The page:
Rebecca Szeto debuts beautiful new paintbrush portraits
"Re-forming beauty and value"
American artist Rebecca Szeto has created a stunning collection of 'paintbrush art', which uses reclaimed old oil brushes to emanate one of the masters of the Spanish Golden Age of art – Velázquez. The idea occurred to Szeto, almost a decade ago, when she was immersed in her faux-finishes business, which in her words "essentially entailed making new things look old".
During her endeavours in this business, Szeto admits she piled on a lot of eco-guilt. She amassed high piles of junk, and discarded materials along the way, which opened her eyes to a new way of thinking, and ultimately spurred her on to reimagine the old items and tools she employed in her work. In her own words, she describes the theory :
"These works play with notions of re-forming beauty and value, offering a critique on consumerism, women's work, and a curious entanglement of class dynamics in Leisure & Labor – Trash & Treasure. I use humble, end-of-life, mass-produced materials inspired by my experience as a faux finisher and initially by Velázquez's 17th century painting, Las Meninas."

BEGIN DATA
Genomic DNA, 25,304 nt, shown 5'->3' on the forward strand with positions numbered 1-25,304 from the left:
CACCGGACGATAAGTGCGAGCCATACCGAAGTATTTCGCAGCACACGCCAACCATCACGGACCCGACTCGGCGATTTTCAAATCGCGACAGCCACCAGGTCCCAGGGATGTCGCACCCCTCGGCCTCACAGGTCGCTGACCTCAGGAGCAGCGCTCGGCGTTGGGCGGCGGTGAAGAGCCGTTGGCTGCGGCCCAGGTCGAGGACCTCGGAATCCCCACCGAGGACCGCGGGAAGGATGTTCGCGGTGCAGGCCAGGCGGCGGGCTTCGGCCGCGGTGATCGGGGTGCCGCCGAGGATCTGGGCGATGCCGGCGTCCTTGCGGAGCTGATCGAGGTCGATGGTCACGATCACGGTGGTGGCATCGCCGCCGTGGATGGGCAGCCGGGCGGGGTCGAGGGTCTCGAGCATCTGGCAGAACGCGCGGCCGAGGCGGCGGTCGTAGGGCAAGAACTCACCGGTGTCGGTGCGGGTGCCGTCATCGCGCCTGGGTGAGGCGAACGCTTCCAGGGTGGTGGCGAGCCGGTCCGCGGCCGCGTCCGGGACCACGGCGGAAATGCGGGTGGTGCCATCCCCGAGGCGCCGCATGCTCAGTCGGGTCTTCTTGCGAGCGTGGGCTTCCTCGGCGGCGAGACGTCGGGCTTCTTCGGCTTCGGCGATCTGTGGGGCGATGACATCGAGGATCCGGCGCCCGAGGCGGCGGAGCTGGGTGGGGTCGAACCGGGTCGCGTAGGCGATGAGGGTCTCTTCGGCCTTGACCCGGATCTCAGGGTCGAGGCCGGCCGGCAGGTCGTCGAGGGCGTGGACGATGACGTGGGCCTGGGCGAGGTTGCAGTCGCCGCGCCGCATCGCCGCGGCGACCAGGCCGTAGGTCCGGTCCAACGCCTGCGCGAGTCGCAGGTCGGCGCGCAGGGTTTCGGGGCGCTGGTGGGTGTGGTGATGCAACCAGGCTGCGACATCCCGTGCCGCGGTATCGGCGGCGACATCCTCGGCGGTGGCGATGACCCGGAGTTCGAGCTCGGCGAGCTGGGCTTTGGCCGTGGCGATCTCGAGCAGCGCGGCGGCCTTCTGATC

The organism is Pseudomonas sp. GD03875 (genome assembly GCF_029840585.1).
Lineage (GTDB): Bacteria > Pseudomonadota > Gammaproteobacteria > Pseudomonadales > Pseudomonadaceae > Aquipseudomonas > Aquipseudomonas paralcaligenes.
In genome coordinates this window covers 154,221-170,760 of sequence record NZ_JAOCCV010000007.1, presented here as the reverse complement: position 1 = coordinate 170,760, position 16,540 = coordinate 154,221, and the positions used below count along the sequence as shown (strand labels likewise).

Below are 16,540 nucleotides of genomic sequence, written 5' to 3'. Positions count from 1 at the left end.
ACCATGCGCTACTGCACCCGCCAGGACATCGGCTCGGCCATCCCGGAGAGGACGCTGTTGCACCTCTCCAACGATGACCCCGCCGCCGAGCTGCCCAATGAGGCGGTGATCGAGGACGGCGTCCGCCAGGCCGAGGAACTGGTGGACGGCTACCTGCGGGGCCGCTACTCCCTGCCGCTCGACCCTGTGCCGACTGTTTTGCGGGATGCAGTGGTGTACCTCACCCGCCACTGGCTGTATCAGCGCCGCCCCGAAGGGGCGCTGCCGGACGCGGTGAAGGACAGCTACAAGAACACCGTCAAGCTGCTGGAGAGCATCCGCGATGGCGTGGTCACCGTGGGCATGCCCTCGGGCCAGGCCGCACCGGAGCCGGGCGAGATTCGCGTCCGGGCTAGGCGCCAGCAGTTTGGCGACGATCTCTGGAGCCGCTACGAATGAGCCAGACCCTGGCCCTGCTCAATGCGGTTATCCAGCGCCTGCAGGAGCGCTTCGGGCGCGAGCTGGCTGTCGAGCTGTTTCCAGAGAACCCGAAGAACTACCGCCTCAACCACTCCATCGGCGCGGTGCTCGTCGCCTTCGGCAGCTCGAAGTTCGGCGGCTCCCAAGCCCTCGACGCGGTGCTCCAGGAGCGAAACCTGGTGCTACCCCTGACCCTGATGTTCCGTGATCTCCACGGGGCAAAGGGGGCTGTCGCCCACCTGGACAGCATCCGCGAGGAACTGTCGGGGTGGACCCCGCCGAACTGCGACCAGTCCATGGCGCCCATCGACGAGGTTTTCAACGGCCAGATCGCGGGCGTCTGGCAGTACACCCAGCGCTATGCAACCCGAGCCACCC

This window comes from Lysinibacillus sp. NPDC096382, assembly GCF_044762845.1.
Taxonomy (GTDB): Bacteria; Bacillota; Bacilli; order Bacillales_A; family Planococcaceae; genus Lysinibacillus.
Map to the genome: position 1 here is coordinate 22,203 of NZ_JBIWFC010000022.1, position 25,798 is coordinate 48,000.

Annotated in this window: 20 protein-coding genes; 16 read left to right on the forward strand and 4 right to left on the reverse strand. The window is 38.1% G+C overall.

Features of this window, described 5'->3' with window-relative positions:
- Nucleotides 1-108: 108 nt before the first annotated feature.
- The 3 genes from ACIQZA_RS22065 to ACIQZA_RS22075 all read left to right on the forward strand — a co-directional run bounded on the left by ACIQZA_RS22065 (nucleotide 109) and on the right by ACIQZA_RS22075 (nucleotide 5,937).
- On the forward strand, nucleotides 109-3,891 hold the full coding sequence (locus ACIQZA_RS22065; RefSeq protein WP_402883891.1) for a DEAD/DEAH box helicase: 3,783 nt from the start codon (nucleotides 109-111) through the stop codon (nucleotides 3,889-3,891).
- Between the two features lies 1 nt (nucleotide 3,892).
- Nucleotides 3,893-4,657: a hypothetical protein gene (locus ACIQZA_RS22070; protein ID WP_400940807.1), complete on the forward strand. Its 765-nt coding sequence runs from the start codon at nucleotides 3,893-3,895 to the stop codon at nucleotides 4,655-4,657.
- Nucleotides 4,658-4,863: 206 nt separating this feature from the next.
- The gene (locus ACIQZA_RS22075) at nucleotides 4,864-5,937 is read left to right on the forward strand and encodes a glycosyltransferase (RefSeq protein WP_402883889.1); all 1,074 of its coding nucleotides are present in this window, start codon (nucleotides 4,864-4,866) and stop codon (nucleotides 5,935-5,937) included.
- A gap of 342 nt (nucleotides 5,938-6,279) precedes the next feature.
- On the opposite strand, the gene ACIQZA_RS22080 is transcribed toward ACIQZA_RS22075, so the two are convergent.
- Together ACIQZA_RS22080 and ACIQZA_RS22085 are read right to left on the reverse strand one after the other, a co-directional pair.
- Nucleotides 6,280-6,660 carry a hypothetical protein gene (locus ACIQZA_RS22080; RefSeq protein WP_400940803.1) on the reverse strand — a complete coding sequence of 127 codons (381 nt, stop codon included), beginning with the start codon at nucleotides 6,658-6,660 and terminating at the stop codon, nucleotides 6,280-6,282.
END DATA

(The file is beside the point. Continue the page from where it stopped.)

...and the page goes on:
The wooden handles of the old brushes are carved and painted in the style of Velázquez's 'Maid's of Honour' and the brush hairs below form the textured bottom half of the gown-adorned ladies. Velázquez original painting is a cerebral and complex creation that has been extensively analysed by art historians. It raises questions about reality and illusion, and creates an uncertain relationship between the viewer and the figures depicted. It has been hailed as "the true philosophy of the art."
"The paintbrush is self-referential, acting as both subject and object. It refers to the history of painting, through the medium of paint, using its own tool." Szeto says of her unique method which is every bit as self-aware as its inspiration.